Aubrey Huff said he’d rather die from coronavirus than live in fear and wear a mask. The former big leaguer — who played in 40 games as a Detroit Tiger in 2009 — said this wasn’t a selfish position and that this “is a thing to try and free America so (Americans) can freely breathe.”
Retired baseball players espousing anti-science conspiracy nonsense and coating it in a misguided sense of patriotism wouldn’t normally be worth addressing. But Huff’s video went viral this week on Twitter — 1.5 million and counting.
Huff’s post was condemned, rightfully. But also, not suprisingly, cheered. And that’s a problem.
It’s not about him so much as how many folks he represents, folks who feel they’re somehow losing rights and freedoms by being forced to strap a piece of cloth over their nose and mouth while they push a grocery cart or walk into a restaurant.
Before we go any further, please know that the Centers for Disease Control still recommends wearing a mask, whether you have symptoms or not. The basic premise is that even asymptomatic people can spread COVID-19.
Meanwhile, the World Health Organization, which didn’t recommend masks until last week, also backs them now. Its earlier stance was aimed at avoiding a run on masks in some poorer countries that might mean fewer masks for frontline health care workers. In other words, the organization based its stance on risk factors, depending on the country.
Are masks perfect shields? Of course not. But they help. The latest science backs this up.
Why then, does Huff — and so many others — think wearing a mask makes him un-American, anti-Christian and weak?
I’m glad you asked.
Actually, so is he.
“For me, I’m not a sheep,” he said in a video he posted Wednesday, addressing the response to his initial video Tuesday. “For me, I know just as much as any of these (expletives). Nobody knows what’s going on. So, I’m going to use my gut feeling, my common sense … I have the Holy Spirit in me. And I truly believe unless you have the Holy Spirit in you, you are unable to discern lies and truth.”
Great. He’s not a sheep. He knows as much as the world’s epidemiologists. And he likes to rely on his gut and common sense, which is why he tweeted that the pro-mask crowd should “take your #coronavirus mask & stick it where the sun don’t shine.”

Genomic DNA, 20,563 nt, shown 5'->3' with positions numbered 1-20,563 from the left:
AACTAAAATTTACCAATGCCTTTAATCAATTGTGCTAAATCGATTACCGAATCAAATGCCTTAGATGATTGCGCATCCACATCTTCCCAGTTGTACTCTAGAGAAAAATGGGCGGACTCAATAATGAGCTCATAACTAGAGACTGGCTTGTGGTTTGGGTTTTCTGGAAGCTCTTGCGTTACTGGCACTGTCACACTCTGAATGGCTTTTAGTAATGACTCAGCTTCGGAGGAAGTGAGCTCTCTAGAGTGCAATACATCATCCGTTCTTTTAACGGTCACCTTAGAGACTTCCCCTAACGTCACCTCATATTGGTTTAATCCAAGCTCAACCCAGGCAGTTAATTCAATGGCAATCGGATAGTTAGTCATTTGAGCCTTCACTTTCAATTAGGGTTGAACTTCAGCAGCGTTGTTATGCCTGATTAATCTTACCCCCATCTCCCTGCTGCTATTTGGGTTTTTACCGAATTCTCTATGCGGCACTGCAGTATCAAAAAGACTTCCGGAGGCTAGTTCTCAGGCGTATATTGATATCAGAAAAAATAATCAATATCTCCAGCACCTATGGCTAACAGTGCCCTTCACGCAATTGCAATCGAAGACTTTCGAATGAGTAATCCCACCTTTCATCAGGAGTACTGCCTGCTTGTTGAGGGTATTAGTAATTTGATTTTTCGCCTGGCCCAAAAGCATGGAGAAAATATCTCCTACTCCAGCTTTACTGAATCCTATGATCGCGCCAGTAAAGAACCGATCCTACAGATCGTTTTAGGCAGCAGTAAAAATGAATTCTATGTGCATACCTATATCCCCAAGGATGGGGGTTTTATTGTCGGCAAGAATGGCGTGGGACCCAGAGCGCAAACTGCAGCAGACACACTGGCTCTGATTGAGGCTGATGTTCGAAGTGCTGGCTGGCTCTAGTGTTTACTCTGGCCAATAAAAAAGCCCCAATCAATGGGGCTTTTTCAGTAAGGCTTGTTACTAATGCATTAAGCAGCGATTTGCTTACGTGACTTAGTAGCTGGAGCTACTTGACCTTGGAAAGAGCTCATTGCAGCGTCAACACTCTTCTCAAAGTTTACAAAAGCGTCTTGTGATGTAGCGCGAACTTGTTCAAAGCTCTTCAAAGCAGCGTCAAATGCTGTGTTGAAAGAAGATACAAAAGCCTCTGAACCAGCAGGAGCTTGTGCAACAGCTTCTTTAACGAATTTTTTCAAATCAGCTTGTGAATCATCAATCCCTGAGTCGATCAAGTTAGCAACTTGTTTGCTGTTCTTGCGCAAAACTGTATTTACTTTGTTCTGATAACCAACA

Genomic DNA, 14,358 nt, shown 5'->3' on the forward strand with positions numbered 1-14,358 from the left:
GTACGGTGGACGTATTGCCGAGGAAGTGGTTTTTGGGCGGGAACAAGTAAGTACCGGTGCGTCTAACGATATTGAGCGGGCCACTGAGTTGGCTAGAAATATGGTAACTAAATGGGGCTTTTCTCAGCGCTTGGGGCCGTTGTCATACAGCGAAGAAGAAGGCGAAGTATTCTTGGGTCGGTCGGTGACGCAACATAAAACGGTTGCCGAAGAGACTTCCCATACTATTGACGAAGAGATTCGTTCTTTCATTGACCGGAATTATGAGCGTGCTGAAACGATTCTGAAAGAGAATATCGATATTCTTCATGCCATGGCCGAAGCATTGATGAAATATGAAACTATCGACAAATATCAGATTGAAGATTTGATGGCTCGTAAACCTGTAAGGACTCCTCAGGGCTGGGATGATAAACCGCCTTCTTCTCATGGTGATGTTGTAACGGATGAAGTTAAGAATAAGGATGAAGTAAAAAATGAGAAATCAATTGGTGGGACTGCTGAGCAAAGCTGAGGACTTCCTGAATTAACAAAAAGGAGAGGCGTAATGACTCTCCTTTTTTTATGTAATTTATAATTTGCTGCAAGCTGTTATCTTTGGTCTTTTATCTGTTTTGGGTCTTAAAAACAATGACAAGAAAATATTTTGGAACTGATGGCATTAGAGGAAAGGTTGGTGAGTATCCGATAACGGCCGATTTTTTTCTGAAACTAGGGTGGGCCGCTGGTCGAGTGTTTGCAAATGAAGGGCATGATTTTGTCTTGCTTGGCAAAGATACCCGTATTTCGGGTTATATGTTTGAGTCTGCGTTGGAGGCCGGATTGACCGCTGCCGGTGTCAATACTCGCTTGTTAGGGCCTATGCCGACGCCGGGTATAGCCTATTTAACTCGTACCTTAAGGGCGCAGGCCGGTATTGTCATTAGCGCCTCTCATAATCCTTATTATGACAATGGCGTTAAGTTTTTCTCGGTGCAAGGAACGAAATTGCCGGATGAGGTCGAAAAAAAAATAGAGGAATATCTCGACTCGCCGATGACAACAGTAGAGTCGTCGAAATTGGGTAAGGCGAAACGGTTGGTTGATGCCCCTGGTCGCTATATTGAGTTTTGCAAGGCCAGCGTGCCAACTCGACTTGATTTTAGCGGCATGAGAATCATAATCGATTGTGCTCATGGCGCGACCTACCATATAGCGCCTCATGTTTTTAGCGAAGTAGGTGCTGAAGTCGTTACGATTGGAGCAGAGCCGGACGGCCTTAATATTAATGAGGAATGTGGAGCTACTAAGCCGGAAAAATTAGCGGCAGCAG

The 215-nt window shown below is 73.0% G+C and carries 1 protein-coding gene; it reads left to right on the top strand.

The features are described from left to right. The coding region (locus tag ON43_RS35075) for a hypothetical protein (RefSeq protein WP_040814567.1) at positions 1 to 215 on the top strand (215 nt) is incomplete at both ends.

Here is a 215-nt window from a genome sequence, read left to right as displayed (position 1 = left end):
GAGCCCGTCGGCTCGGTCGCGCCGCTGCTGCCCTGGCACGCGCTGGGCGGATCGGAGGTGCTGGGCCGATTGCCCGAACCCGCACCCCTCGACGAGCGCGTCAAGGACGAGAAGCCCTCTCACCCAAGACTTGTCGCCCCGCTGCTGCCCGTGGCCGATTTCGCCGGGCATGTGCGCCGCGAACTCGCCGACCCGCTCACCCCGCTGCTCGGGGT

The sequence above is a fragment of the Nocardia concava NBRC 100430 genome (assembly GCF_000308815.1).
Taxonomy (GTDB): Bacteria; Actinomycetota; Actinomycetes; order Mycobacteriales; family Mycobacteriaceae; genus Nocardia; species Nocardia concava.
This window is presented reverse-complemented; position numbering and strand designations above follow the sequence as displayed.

I’ll leave that right there. Though, for context, I’ll add this, from the introduction to his self-published autobiography, “Baseball Junkie,” released in 2017:
“I was an absolute scumbag for the most of my life … ”
Apparently his penance is to espouse anti-science, anti-women venom. (On his Twitter bio, he makes sure to note, “I support Toxic Masculinity.”)
Again, this wouldn’t be so troubling if he were just howling at the moon without a megaphone. But he’s got one, because he could once hit a curveball, and he played for two World Series champs in San Francisco.
And now he’s using his megaphone to advise us to stop wearing masks … because of freedom?
“We are in a country right now where it’s good versus evil. And I love Jesus Christ and I believe he wins in the end,” he said Wednesday. “But us Christian Americans, we can no longer turn the cheek. We’ve got to start fighting back. When that doorbell rings we’ve got to grab our whips, and if it’s evil personified at that front door, it’s time to start whipping them out of our temples.”
Evil wears a mask, I guess, because Huff is convinced Jesus would not have worn one.
That we are here, arguing against the opinion of a majority of scientists and doctors, is partly why cases are spiking in parts of the country. The idea that we’re losing our freedoms is also partly to blame.
But we are not losing our freedoms. We’re simply being asked to think about other human beings, just as we do when we stop at a red light.
Huff is still free to drink as much beer as he wants. He’s free to sleep in as late as he wants. He’s free to wear Buzz Lightyear pajamas, to flip his baseball cap backwards, to invest in stocks — or not.
He’s free to study, to read People Magazine, the Bible, to buy a cabin in the woods, set up his empty beer cans on a log and fire away at them with an AR-15.
He’s free to leave his home, drive from California to Maine and back while stopping along the way — in some states — to purchase a bag of weed, fill a pipe, and smoke until he passes out.
He’s free to say what he wants where he wants (with a few exceptions, like yelling “Fire!” in a theater) and not worry about police arresting him.
He’s even free to film himself, his opinions, post them on social media and further expose the dark, selfish and misinformed impulses roiling our country at the moment.
Don’t want to wear a mask?
As he put it in his message to those at high risk of COVID-19 complications, “Fine. Stay home.”